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Amy Levy: Critical Essays, edited by Naomi Hetherington and Nadia Valman. Athens: Ohio University Press, 2010.  241 pp.  $28.95.

 

At least part of the reason for the recent resurgence of interest in Amy Levy, the Victorian novelist, poet, and social critic, is that “Levy seems to offer contemporary British and American feminist criticism an image of many of the things it would still like to find valuable in itself” (p. 47). Levy was a trailblazer, as the first Jewish woman to attend Newnham College, Cambridge, a fearless social critic, arguing against the materialist and conformist values of her own middle-class Jewish community, and honest in her representations of her sexuality. Yet like many figures from the past that seem to embody desirable contemporary values, Levy’s intellectual legacy also contains elements that are more difficult to embrace, such as her borrowings from the eugenicist and antisemitic discourses then current within British society. This tension has previously resulted in some distorted scholarly representations of her arguments, but the essays presented here are too rigorous for such a result. The project that runs throughout this volume is to bring out the Levy that was, rather than the one that others have thought or hoped her to be. In the process, the complexities of this individual and of her age are laid out before the reader in an extremely satisfying manner. 

A great strength of this volume, and the reason why it deserves to find an audience beyond scholars who specialize in Levy’s work, is the care the contributors take to bring the broader historical context into their discussion. The first four essays each do this in different ways, beginning with Elizabeth Evans’s close reading of Levy’s first novel, The Romance of the Shop (1888). Here Evans interweaves Levy’s theme of respectability and women’s public work with the broader historiography on shopgirls in the later nineteenth century, demonstrating how Levy’s novel is more affirmative of women’s public involvement than its very conventional ending has led other critics to conclude.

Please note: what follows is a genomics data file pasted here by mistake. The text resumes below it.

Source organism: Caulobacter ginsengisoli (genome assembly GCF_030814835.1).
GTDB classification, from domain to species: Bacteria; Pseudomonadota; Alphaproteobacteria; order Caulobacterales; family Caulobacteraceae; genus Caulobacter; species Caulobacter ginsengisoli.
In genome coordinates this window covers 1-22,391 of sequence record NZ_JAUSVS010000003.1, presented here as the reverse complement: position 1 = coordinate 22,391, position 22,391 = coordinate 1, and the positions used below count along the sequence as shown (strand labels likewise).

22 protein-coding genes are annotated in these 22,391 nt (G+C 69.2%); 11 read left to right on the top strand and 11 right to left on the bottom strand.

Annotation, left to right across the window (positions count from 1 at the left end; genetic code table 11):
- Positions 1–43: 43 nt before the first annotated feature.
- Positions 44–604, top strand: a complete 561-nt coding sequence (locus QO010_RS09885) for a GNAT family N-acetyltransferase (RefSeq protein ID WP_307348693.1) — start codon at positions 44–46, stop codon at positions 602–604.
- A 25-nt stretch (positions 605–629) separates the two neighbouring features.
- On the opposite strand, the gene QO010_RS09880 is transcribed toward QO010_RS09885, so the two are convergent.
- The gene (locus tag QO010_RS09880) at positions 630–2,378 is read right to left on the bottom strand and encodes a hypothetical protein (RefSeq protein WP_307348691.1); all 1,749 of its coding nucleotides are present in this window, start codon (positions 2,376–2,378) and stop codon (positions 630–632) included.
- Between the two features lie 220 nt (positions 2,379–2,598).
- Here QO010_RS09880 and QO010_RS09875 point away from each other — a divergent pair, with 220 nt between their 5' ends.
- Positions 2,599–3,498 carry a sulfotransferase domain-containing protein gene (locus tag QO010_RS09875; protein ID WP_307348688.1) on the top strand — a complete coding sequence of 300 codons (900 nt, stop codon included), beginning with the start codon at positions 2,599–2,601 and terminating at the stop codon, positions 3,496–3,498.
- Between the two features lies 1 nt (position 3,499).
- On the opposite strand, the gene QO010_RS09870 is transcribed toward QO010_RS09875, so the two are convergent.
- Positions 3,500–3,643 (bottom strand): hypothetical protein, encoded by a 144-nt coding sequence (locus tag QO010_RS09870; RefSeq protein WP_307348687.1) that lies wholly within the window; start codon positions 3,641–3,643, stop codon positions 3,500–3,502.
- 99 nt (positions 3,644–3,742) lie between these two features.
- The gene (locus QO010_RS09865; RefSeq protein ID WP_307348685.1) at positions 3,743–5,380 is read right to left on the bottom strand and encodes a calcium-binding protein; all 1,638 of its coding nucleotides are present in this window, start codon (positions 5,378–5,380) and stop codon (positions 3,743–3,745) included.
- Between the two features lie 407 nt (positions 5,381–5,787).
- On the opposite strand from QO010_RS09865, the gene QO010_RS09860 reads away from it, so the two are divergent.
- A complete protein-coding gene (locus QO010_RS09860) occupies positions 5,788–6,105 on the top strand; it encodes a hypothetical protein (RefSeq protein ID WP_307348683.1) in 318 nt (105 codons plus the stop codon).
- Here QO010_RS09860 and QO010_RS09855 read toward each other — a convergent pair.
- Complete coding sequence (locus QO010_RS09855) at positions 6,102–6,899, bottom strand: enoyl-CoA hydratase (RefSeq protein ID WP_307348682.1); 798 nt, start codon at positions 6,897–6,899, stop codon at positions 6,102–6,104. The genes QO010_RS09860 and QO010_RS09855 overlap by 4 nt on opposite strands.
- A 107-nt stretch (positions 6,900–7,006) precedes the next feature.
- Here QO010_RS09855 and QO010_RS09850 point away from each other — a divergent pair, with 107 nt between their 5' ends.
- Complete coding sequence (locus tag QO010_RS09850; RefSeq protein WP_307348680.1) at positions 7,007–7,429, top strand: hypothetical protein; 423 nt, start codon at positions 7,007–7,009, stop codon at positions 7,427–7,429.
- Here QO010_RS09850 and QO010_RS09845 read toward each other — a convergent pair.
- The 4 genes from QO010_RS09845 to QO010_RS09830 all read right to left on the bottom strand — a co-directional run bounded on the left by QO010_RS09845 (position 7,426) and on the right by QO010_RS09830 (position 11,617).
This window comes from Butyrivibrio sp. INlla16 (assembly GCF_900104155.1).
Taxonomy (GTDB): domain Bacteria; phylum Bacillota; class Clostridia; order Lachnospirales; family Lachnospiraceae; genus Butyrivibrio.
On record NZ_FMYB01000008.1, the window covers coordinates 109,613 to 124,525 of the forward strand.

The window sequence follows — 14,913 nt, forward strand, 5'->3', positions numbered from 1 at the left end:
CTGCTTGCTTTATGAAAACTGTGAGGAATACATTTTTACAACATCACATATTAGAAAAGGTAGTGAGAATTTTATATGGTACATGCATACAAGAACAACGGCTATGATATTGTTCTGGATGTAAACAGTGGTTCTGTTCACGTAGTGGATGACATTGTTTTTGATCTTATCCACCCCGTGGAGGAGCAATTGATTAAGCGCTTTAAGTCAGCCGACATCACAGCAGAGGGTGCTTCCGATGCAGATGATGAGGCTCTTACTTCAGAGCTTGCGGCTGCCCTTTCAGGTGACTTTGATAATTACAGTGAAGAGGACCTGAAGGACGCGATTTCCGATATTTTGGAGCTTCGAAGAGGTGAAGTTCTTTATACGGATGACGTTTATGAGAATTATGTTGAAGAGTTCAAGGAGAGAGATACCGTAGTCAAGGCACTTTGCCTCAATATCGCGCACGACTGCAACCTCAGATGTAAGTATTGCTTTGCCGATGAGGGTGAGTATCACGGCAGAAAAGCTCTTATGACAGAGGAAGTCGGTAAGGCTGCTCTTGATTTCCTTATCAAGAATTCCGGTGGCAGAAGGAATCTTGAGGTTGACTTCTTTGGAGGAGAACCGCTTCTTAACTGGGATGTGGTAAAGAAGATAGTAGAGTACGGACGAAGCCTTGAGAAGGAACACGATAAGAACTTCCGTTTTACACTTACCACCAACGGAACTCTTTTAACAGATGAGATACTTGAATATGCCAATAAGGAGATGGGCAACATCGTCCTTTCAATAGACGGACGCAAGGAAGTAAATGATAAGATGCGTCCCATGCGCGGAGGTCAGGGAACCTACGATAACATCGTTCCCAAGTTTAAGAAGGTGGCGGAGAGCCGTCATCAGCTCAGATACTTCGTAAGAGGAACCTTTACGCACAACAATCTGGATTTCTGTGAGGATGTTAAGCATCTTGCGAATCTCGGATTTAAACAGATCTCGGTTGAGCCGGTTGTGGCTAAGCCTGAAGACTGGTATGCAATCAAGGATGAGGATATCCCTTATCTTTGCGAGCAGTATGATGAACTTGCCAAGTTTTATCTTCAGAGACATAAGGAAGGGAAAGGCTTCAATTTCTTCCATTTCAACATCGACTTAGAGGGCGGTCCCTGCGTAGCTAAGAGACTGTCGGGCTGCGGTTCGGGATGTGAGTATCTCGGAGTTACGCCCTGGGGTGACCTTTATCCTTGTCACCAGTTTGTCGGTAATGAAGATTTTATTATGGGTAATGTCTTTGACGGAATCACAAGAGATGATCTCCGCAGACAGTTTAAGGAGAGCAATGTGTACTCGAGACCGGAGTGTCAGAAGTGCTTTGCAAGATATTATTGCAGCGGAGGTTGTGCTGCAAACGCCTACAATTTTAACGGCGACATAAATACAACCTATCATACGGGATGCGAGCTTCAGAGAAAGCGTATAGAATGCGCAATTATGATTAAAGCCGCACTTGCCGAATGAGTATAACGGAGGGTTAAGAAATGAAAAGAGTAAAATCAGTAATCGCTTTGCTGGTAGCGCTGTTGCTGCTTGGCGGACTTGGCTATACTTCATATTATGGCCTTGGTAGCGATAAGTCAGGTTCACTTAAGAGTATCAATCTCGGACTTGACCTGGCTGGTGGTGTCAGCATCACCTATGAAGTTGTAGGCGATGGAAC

The separation of Levy’s actual arguments from what has been projected onto them is continued in Emma Francis’s chapter “Why Wasn’t Amy Levy More of a Socialist?” Francis first analyzes how the “fantasy of Levy as bona fide working class” came about in the twentieth century, and afterward recounts the difficulty all Victorian writers seem to have had with depicting a “full, autonomous, and dignified subjectivity for the working-class woman” (pp. 48, 54). After noting the shortcomings of both Levy’s and Clementina Black’s novels in this respect, Francis contrasts their fictional works to the depiction of working-class women in Black’s social investigative writings. Most effectively, Francis compares Black’s descriptions of factory girls with Levy’s representations of women and work, in a way that complements the previous chapter by Evans without repeating its insights. This process, of adding layers of related argument, chapter by chapter, in order to underscore the complexity of Levy’s views, is something that occurs regularly within this edited collection.